L: I am the Coordinator at the Observatoire des Droits de l’Enfant de Burundi (The Observatory of Children’s Rights of Burundi), but first and foremost I am a female defender of the rights of women and children. I work also a volunteer for the Association des Femmes Juristes (The Associating of Female Lawyers) as this is where we really work on the women’s problems.
I: And could you give me an introduction to the situation in Burundi, to the problems you face in your work there?
L: The big problem in our country is practically the same as in the DRC, that there was an armed conflict and that it lasted a very long time. But this armed conflict hit our country in a situation where the women were already weak, which means that if all the belligerents and all the combatants attack women, who are already being discriminated against, then they take advantage of this situation and attack women precisely because of that.
The big problem we have is therefore linked to the crisis. We face extreme poverty and women are most touched by this. There are also the other effects of war besides extreme poverty. There is certainly a lot of violence directed at women, and all these types of violence, sexual violence, conjugal violence etc, have amplified. Conjugal violence and domestic violence existed even before the crisis, but with the crisis our whole society here in Burundi has faced a total upheaval. The violence has amplified, whether physical violence, verbal violence, or all sorts of other violence. We mustn’t forget economic violence either, because a poor woman, a woman in extreme poverty, has trouble raising her head and fighting off violence. When she is hit, when she is beaten, she cannot go and press charges as where would she go? She will no longer find a refuge, so where will she go? Even her own family won’t support her, as often the families say that this is just the way it is in our society. And so all these forms of violence which are directed towards women make women weaker, even women in institutions today are hit by this violence and weakened by it.
The other problem is the problem of democracy in general because a country which is just coming out of a crisis has a big problem with democracy. Today the powers that be have come straight from underground forces without experience and carrying the weight of all the problems linked to the crisis. All this makes people vulnerable, and this is something which touches women more than men since in addition to the problems facing men, women find themselves at the lowest rung of the social ladder. This makes them the first victims of all these problems.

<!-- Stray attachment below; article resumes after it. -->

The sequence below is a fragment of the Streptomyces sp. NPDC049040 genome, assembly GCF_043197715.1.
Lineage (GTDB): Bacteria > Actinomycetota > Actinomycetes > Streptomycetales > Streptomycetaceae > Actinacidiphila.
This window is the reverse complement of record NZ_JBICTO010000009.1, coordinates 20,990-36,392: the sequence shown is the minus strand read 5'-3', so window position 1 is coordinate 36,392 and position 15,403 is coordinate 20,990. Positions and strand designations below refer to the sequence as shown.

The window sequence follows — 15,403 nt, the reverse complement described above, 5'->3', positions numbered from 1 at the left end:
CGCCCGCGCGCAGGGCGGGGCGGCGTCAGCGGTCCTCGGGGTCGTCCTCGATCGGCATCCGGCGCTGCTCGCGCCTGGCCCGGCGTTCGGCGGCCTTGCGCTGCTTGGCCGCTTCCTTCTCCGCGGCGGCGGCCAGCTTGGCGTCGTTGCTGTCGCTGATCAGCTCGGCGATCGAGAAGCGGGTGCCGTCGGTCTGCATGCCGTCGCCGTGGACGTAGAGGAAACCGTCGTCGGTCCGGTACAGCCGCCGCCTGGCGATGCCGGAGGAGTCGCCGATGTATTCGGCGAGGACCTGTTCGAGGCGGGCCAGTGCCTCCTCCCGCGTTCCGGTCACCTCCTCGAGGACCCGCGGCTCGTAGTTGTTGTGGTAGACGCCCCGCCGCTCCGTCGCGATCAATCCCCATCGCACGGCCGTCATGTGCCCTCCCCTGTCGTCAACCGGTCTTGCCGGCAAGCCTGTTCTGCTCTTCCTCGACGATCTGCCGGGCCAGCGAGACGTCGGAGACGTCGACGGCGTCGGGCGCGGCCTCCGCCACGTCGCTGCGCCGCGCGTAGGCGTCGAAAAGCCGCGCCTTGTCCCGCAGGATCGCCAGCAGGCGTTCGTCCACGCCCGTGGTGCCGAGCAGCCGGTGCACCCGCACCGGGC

I: Given all these complex and multidimensional problems, how do you fight against violence against women, against a culture which seems to even encourage the victimisation of women? In your work in particular.
L: Our work at the Association de Femmes Juristes was established with three main areas in mind. The first was women’s education, trying to give women a minimum core knowledge base so that they can reclaim their rights, because due to ignorance, women thought it normal that they were in this situation. So education is one of the ways in which we can get women out of this situation.
Another area is providing women with assistance. At the Association de Femmes Juristes there is a Lawyers Clinic which welcomes women who are experiencing problems. It tries to help them through mediation where possible, but it also accompanies them during administrational and legal procedures and sometimes, where possible, gives juridical assistance to try and comfort them, especially those who are victims of violence, to try to give them the strength to claim compensation and whatever else they are entitled to.
The third area we work on is defence work. With its defence work, the Association de Femmes Juristes has given itself the role of trying to see which which national laws are discriminatory towards women, because we have found that the primary cause of all the violence and submission which women undergo is discrimination, and it is this which makes us more vulnerable than the others. And so we wanted to work on this subject, on discrimination, and we have tried to review all the national legislation to see which clauses are still discriminatory towards women.
And we have initiated some revisions of the law and also drafted some special laws, such as the law on inheritance rights. This constitutes a big gap in our national legislation as women don’t currently have inheritance rights. We are always ruled by our tradition because the custom still severely discriminates against women.